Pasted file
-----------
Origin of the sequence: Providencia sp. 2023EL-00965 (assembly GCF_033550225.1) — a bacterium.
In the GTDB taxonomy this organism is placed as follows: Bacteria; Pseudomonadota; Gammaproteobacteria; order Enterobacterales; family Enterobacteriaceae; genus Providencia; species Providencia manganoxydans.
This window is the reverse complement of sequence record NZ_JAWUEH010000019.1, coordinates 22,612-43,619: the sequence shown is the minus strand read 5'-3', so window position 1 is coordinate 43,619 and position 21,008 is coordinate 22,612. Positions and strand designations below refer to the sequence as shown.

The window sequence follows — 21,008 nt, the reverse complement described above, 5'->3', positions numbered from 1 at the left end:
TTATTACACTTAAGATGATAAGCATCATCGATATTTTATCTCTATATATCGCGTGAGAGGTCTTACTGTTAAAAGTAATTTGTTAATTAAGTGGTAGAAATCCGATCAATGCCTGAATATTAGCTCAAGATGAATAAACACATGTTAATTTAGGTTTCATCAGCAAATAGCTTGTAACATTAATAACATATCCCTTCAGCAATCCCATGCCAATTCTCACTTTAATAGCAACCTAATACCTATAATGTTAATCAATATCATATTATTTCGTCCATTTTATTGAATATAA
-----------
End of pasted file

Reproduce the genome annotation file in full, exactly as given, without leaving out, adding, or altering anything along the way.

Origin of the sequence: Providencia sp. 2023EL-00965 (assembly GCF_033550225.1) — a bacterium.
In the GTDB taxonomy this organism is placed as follows: Bacteria; Pseudomonadota; Gammaproteobacteria; order Enterobacterales; family Enterobacteriaceae; genus Providencia; species Providencia manganoxydans.
This window is the reverse complement of sequence record NZ_JAWUEH010000019.1, coordinates 22,612-43,619: the sequence shown is the minus strand read 5'-3', so window position 1 is coordinate 43,619 and position 21,008 is coordinate 22,612. Positions and strand designations below refer to the sequence as shown.

The window sequence follows — 21,008 nt, the reverse complement described above, 5'->3', positions numbered from 1 at the left end:
TTATTACACTTAAGATGATAAGCATCATCGATATTTTATCTCTATATATCGCGTGAGAGGTCTTACTGTTAAAAGTAATTTGTTAATTAAGTGGTAGAAATCCGATCAATGCCTGAATATTAGCTCAAGATGAATAAACACATGTTAATTTAGGTTTCATCAGCAAATAGCTTGTAACATTAATAACATATCCCTTCAGCAATCCCATGCCAATTCTCACTTTAATAGCAACCTAATACCTATAATGTTAATCAATATCATATTATTTCGTCCATTTTATTGAATATAA